In this May 30, 2017, file photo, St. Anthony police officer Jeronimo Yanez stands outside the Ramsey County Courthouse while waiting for a ride in St. Paul, Minn. (David Joles / AP)
A Minnesota jury will have to decide whether a police officer was justified when he fatally shot a black motorist just seconds after the elementary school cafeteria worker informed him he had a gun.
Closing arguments were set for Monday in the manslaughter trial of St. Anthony police Officer Jeronimo Yanez, who killed Philando Castile during a traffic stop July 6 in a case that drew widespread attention after Castile’s girlfriend, Diamond Reynolds, streamed the gruesome aftermath on Facebook. The jury was expected to begin considering the case later Monday after just five days of testimony, evidence and arguments.
Yanez, who is Latino, is charged with second-degree manslaughter, punishable by up to 10 years in prison, and with two lesser counts of endangering the safety of Reynolds and her daughter for firing his gun into the car near them.
The 15-member jury includes two black people. The rest are white. None is Latino. It’s not clear which three members are the alternates, who will be dismissed after closing arguments.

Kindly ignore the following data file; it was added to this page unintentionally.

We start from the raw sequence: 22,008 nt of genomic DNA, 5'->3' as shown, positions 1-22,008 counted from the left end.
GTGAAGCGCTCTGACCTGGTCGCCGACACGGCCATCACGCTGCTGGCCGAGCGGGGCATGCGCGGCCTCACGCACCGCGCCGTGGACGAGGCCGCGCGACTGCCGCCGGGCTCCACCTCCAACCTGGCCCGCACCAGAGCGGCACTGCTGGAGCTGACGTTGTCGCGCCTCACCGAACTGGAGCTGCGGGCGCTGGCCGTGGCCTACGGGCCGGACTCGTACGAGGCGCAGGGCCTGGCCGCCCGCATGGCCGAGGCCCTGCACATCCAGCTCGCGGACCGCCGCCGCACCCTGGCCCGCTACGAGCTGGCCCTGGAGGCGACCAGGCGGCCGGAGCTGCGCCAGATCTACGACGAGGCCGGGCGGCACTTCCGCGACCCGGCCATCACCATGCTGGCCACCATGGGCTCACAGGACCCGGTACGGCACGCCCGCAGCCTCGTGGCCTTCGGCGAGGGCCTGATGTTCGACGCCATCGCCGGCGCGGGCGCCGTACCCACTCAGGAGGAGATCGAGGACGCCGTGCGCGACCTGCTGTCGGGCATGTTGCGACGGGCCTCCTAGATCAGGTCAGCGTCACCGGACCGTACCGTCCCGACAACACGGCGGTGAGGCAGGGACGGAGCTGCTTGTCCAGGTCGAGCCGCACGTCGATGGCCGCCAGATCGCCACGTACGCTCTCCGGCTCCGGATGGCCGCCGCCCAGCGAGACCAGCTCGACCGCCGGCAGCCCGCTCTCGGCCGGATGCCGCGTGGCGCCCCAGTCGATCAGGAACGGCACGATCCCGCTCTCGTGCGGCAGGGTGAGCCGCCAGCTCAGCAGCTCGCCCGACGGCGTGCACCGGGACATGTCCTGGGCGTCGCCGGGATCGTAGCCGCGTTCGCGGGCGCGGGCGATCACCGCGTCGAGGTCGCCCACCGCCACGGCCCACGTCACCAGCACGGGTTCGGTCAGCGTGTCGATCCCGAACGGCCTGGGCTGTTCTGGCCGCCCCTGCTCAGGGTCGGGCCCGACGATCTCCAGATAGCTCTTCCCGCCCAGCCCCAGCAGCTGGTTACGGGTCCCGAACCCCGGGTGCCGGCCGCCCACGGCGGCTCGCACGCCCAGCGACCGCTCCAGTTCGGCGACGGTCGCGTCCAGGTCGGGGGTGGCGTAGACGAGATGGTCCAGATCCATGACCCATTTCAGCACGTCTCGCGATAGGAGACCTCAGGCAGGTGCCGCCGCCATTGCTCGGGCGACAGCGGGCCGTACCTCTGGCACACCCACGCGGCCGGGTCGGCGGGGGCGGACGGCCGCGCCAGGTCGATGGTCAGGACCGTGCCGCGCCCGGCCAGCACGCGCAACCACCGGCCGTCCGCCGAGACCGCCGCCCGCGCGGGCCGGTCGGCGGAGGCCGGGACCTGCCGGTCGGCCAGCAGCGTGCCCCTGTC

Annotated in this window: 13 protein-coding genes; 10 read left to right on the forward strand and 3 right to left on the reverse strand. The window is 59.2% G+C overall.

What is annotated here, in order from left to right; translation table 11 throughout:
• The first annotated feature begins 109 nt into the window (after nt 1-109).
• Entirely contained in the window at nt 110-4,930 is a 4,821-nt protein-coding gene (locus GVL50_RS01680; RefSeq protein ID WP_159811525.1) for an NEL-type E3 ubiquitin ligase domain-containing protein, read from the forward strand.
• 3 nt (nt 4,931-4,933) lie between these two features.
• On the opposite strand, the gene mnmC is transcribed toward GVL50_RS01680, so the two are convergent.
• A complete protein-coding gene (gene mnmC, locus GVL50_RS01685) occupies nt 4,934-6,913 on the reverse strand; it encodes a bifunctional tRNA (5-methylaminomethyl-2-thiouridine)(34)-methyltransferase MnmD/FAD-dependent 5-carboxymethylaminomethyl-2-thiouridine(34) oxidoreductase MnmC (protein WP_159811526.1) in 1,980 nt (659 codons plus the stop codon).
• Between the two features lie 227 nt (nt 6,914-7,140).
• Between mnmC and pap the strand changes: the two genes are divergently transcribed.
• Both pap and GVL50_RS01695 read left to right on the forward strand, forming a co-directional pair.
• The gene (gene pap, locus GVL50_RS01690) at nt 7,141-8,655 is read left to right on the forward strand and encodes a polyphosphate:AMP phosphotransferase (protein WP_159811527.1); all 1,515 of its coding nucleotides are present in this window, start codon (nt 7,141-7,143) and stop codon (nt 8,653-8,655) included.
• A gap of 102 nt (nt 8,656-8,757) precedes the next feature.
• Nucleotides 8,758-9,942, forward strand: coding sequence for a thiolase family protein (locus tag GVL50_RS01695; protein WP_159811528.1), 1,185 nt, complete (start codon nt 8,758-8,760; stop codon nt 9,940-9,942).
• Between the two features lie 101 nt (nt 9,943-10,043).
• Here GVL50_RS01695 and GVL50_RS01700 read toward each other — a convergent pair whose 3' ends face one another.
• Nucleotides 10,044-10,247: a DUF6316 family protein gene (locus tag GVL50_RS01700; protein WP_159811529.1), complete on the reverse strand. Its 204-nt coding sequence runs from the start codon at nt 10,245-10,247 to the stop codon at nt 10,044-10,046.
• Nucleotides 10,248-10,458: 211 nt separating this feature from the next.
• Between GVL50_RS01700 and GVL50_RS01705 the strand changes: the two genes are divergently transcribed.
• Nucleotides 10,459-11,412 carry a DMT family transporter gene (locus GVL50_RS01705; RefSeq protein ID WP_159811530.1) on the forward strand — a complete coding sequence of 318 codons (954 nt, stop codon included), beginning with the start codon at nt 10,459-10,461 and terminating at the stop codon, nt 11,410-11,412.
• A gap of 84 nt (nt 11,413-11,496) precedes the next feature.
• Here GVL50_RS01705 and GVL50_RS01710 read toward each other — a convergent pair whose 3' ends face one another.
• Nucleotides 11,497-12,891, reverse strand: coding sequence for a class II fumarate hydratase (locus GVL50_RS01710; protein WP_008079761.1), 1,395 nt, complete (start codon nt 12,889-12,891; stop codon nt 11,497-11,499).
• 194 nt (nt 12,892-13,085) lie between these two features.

Yanez testified Friday he stopped Castile in the St. Paul suburb of Falcon Heights because he thought Castile looked like one of two men who had robbed a nearby convenience store a few days earlier. A faulty brake light gave the 29-year-old officer a legally sufficient pretext for pulling him over, several experts testified.
Squad car video played repeatedly for the jury last week shows the situation escalated quickly, with Yanez shooting Castile just seconds after the 32-year-old volunteered, "Sir, I have to tell you, I do have a firearm on me." Five of the officer’s seven shots struck Castile, who had a permit to carry the gun.
Prosecutors called several witnesses to try to show that Yanez never saw the gun and acted recklessly and unreasonably. Prosecution use-of-force expert Jeffrey Noble testified there was "absolutely no reason" to believe Castile was a threat.
But two defense use-of-force experts backed up Yanez’s claim that he did see Castile pulling the gun, and that the officer had a reasonable belief that his life was in danger.
After he shot Castile, Yanez is heard on the squad car video telling a supervisor variously that he didn’t know where Castile’s gun was, then that he told Castile to get his hand off it.
Yanez testified that he clearly saw a gun and that Castile ignored his commands to stop pulling it out of his pocket. His voice choked with emotion as he talked of being "scared to death" and thinking of his wife and baby daughter in the split-second before he fired.